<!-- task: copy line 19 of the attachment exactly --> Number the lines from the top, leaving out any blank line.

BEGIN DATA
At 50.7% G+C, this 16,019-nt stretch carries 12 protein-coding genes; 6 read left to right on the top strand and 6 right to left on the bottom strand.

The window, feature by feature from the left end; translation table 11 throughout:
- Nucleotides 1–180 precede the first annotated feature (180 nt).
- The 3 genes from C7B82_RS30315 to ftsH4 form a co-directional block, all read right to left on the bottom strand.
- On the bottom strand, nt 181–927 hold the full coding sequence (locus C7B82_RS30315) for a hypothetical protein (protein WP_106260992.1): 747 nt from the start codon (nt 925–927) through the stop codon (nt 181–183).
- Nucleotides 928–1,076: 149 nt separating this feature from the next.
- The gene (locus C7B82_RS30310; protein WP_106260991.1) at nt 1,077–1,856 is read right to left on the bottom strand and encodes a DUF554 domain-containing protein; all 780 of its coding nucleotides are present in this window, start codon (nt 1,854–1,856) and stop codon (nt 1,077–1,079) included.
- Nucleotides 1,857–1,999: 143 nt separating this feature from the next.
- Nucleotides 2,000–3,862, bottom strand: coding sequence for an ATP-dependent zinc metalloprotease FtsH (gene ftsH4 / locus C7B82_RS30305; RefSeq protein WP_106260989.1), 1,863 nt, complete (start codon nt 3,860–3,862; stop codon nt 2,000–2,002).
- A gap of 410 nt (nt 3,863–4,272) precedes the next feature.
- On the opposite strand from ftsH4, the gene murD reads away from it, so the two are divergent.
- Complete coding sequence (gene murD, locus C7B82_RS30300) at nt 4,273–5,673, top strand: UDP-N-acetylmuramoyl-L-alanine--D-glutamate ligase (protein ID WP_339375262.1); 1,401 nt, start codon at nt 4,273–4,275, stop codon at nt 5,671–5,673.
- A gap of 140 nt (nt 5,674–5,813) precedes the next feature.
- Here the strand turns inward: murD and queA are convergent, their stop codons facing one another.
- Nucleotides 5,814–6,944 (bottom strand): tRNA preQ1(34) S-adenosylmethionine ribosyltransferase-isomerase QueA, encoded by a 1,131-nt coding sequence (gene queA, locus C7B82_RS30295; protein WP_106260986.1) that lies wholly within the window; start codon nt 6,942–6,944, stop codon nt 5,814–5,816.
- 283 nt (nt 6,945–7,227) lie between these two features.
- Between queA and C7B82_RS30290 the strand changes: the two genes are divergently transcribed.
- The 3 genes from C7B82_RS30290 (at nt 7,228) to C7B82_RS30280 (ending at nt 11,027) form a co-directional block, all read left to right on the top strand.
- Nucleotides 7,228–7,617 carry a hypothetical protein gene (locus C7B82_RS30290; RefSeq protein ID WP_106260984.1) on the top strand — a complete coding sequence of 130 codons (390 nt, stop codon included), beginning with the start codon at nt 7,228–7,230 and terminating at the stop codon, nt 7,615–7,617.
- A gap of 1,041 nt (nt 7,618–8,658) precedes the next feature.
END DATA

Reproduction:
- Nucleotides 7,228–7,617 carry a hypothetical protein gene (locus C7B82_RS30290; RefSeq protein ID WP_106260984.1) on the top strand — a complete coding sequence of 130 codons (390 nt, stop codon included), beginning with the start codon at nt 7,228–7,230 and terminating at the stop codon, nt 7,615–7,617.